All you need to do is take that diagram and add a second treble pot and capacitor, but put an inductor between them. This will give you LPF, HPF and band-stop filters.
Originally Posted by Ross AriaPro
I dont see anyone bleeding off all three to zero...anymore than anyone would do so with amp controls.
Equalizers on amplifiers are generally active filters. They are designed to boost and cut particular bandwidths of frequencies in very predictable ways. The problem here is that you are dealing with rather crude passive circuits. When all three are turned down, you are left with a near zero-Ohm load on mid and high frequencies, and a blockage of low frequencies. The only frequencies that can make it through without blockage by the HPF's capacitor, or shunt to ground by the other two filters would be frequencies that fall outside of all of the filters. Usually, there will be nothing, due to overlapping frequency cutoffs.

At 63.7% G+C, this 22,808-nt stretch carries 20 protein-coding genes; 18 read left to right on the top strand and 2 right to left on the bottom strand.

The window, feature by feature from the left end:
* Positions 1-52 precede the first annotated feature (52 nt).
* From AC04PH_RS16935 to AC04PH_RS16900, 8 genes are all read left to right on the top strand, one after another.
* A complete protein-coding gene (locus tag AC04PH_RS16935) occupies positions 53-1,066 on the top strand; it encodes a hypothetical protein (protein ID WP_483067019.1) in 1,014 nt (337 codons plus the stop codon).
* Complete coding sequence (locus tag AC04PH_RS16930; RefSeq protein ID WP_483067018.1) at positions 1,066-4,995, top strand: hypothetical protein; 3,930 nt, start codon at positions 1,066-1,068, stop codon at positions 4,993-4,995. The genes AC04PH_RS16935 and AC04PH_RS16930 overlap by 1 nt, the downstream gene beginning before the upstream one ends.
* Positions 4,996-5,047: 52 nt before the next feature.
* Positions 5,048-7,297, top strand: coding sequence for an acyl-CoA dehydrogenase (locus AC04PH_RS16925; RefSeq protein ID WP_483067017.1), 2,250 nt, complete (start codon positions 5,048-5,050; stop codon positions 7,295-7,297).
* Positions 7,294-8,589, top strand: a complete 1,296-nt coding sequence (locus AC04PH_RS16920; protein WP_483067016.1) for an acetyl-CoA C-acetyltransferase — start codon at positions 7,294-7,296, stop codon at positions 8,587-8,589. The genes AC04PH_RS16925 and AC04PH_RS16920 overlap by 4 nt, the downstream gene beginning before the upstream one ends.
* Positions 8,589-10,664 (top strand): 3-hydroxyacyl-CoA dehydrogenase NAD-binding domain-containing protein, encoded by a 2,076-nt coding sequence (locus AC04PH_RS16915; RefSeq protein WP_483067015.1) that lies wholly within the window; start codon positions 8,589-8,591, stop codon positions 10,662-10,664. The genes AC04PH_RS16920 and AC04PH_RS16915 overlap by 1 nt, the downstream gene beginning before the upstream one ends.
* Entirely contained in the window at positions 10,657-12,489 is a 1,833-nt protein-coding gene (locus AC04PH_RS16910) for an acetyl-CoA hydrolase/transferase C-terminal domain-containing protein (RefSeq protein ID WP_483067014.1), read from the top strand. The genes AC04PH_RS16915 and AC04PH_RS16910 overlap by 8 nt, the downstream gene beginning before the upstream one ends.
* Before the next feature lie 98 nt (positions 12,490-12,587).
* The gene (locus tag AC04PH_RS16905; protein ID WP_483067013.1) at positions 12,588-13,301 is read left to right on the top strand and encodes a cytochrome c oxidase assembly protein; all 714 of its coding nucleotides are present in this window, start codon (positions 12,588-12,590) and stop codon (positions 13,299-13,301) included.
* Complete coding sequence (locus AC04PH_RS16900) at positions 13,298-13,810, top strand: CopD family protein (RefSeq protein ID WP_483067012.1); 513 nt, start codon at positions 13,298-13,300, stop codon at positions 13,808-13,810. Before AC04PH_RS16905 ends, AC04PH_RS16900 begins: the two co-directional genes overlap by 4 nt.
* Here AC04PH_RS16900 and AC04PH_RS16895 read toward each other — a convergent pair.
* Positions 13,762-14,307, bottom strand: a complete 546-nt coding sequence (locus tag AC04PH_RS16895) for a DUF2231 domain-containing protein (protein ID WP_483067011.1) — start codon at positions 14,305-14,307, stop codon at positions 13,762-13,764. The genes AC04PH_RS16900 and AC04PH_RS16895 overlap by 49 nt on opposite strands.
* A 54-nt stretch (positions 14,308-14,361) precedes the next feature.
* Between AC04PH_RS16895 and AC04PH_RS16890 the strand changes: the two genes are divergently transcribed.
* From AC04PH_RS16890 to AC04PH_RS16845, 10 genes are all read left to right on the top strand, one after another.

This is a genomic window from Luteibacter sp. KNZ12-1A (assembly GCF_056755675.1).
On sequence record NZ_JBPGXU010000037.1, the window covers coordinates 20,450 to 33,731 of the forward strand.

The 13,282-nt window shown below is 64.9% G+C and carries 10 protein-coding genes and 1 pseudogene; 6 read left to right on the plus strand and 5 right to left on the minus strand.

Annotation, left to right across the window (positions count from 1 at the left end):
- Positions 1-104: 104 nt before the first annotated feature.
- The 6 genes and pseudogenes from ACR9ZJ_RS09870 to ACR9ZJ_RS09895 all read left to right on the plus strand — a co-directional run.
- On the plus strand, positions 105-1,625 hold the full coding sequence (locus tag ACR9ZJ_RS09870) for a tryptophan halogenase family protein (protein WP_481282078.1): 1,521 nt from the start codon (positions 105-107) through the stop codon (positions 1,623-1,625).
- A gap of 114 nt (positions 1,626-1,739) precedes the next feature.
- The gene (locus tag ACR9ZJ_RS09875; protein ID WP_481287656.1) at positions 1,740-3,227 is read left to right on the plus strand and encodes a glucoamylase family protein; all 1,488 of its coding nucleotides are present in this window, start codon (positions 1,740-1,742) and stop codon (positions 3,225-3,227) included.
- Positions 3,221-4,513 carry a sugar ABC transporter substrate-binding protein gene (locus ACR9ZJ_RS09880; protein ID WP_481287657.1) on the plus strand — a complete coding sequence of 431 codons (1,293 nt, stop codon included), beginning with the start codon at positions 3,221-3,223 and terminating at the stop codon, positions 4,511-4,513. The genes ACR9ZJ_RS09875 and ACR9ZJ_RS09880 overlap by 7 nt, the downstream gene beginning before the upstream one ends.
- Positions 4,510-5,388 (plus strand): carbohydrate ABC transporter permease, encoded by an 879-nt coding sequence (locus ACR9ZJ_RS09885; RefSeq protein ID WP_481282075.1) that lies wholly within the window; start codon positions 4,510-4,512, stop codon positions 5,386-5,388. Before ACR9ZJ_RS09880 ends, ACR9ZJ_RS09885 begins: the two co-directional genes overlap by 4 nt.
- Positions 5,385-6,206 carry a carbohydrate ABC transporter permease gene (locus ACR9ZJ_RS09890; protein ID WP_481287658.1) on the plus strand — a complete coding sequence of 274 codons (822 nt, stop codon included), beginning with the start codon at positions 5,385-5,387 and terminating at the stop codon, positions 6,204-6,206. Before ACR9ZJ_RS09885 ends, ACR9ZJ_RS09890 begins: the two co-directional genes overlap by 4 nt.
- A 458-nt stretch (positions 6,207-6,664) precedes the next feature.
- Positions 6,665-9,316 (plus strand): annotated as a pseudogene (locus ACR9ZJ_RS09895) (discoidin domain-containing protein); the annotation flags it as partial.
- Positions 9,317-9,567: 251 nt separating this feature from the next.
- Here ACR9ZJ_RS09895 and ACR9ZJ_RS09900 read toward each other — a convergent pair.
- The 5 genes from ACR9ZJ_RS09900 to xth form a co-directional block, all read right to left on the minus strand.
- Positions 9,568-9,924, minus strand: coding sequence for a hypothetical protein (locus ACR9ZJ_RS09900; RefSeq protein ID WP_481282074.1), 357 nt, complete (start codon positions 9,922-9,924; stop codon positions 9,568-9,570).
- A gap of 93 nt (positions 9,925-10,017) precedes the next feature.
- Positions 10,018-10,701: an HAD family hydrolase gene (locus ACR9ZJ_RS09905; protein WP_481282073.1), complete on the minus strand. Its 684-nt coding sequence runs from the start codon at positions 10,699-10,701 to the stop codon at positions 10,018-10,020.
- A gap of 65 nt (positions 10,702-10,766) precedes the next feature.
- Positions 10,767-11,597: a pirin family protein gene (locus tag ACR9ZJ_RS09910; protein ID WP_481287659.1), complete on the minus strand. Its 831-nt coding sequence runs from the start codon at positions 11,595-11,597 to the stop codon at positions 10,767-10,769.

You can certainly experiment with capacitance and inductance, however. Just be aware that the band-stop and LPF need to have pots with high resistances at one extreme of the rotation, so that they can be set flat, when desired, but lower resistances throughout the sweep. Choose audio taper pots, preferably 500k, depending on signal impedance. Any higher will cause an on/off switch-like behavior, as the usable range of resistance is squashed into a small area of the sweep. The HPF needs a pot with a rather high resistance range, to allow a useful range of attenuation. 1M Ohms is traditional for high impedance pickups.
Capacitors C2 and C3 in your G&L diagram are optional. C2 is a treble-bleed capacitor, meant to offset the loss of high frequencies when turning down the volume. C3 is a fixed LPF, probably meant to tame the frequency response a tad.